I find that argument abhorrent, and most probably would, knowing its source in this particular instance. However, it is a similar argument echoed by US presidents and Israel itself.

It is also the same argument that underpins the bombings of Germany (300,000-600,000 civilians killed) and Japan (330,000-500,000 civilians killed), as well as much of Vietnam (50,000-180,000 civilians killed), Cambodia, and Laos, not to mention Iraq (100,000 plus civilian deaths, though not all from bombing). There is a fundamental hypocrisy at play here, where provoking attrition warfare against the United States is “evil,” but engaging in a war of attrition in the Middle East and elsewhere can be “noble” and “necessary.”

Of course, Bin Laden himself benefited from the sort of US military aid that Israel has enjoyed for decades, so he is, himself, also a hypocrite. Yet even the narrative of Bin Laden alongside the Mujahideen fighting Soviets in Afghanistan, supported enthusiastically by the Carter and Reagan administrations, is absent from the national narrative on the factors leading to 9/11.

To many now, that lazy explanation of the 9/11 attacks as a mere “act of evil” is as good as historical accuracy. Thirteen years after 9/11, America does not understand who the enemy behind 9/11 was.

Between the government and most media outlets, there has been little to no effort to faithfully characterize and analyze America’s enemies and why they fight. Undoubtedly there is more to their motivations than “being evil,” and to reduce any organization to those two words is a disservice not only to the people being mobilized to fight, but to the victims created by the engines of war once they are running at full steam. “Fundamentalist” and “extremist” are not sober rallying cries for war. Sure, extremism embodies zealousness to the point of what most would call “evil,” yet zealousness itself is not an engine upon which any serious threat can move when modern militaries scour space with satellites while straddling the globe… right?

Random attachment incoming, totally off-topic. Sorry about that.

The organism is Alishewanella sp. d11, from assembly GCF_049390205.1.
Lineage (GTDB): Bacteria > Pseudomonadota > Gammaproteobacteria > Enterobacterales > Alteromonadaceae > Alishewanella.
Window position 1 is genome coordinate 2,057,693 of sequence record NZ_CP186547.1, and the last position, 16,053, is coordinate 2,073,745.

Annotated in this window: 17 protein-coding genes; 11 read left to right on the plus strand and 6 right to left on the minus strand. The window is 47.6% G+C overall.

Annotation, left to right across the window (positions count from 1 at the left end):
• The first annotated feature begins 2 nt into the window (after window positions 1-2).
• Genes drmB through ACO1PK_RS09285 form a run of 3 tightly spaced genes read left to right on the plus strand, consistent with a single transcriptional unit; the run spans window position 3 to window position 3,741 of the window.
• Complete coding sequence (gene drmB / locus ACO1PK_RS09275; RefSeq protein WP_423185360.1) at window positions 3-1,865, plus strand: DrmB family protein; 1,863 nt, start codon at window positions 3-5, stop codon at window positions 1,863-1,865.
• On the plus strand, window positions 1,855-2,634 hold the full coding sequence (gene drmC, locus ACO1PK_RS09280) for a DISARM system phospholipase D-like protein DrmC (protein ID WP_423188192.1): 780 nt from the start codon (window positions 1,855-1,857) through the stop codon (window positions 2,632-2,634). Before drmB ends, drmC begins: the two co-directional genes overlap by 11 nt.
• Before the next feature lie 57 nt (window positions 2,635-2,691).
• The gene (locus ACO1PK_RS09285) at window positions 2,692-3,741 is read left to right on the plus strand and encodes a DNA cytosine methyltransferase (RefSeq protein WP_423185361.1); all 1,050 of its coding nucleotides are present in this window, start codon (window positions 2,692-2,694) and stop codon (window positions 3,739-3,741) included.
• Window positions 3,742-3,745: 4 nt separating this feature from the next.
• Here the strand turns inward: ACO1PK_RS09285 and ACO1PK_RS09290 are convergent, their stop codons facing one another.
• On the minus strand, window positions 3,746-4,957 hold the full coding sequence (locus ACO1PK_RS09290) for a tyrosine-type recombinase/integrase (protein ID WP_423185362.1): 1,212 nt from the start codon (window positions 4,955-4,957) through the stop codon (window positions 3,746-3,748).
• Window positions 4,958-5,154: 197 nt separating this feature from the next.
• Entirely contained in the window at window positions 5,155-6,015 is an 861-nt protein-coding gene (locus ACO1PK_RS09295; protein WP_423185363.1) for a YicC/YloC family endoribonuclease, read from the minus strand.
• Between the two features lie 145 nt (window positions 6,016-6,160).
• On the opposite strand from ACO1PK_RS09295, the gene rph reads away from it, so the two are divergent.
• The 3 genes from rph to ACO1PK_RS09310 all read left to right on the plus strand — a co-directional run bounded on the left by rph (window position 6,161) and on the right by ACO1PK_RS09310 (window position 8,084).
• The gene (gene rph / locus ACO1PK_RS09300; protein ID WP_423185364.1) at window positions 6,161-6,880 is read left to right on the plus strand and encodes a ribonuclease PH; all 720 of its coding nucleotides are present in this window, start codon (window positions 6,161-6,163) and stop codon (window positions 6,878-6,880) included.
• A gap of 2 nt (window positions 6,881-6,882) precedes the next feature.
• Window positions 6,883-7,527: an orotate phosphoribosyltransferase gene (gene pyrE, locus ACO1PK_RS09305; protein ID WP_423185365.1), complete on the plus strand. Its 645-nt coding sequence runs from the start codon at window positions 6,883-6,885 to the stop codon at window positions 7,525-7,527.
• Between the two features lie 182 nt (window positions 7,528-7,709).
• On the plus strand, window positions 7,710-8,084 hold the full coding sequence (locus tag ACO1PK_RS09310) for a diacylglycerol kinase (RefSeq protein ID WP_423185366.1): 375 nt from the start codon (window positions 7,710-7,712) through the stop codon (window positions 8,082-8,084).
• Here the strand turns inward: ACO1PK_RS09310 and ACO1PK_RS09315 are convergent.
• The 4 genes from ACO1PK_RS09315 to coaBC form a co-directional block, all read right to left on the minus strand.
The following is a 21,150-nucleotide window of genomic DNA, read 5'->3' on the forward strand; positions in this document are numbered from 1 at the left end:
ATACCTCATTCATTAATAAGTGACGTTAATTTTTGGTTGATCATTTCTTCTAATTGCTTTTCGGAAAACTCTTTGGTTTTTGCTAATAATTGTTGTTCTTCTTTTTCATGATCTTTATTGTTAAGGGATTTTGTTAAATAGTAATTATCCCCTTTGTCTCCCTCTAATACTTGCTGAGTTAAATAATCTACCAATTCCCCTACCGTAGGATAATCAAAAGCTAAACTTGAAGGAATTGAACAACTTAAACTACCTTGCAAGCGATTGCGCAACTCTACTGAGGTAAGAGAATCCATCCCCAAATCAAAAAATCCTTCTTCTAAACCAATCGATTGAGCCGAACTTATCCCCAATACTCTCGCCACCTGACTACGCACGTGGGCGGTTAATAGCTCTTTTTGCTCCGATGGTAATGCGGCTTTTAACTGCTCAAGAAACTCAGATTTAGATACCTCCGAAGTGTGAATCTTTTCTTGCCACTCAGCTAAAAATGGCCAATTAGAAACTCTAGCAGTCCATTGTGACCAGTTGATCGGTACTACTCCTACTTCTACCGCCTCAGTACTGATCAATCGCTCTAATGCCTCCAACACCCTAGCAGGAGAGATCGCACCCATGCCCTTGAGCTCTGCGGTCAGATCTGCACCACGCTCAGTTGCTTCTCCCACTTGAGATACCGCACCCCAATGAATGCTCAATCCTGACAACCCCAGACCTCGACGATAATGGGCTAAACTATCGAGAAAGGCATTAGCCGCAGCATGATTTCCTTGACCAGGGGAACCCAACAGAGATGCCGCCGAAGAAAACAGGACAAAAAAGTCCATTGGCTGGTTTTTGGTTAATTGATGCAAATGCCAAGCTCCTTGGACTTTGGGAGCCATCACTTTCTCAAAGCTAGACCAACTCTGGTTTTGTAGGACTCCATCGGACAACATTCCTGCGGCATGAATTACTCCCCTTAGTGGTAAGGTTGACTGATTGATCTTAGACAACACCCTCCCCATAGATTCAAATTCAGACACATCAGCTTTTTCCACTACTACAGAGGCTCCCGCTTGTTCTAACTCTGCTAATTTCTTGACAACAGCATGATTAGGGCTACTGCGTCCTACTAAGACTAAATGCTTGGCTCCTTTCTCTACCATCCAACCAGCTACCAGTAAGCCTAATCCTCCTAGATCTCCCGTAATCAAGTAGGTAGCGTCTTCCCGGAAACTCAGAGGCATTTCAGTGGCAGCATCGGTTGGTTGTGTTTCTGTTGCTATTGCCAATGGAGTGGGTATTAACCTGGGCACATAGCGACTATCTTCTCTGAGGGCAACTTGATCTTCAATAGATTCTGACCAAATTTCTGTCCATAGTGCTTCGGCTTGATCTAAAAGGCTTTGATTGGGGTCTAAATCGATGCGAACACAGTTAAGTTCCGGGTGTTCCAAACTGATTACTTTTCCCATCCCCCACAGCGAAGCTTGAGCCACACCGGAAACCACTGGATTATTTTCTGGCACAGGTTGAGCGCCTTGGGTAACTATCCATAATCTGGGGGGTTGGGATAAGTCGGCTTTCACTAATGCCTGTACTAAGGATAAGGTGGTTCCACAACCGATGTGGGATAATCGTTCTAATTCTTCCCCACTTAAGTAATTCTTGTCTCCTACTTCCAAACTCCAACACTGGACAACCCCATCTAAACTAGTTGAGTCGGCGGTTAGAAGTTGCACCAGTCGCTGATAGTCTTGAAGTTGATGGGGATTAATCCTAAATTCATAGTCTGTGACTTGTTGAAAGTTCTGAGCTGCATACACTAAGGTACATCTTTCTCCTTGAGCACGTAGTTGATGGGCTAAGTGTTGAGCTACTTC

Looking upon the build up (again) to what increasingly looks like Desert Storm III, I have a hard time dredging up the energy to feel as incensed and angry as seems appropriate. The painful lesson of “Operation Iraqi Freedom” is still stained into the national fabric of America, and the degree to which the road to war against ISIS parallels that of previous historical blunders is positively stupefying. How can the entire country not recoil from this immediately? Haven’t we been through this before? Doesn’t anyone remember how we got here? How can so many people accept such insanity with straight faces?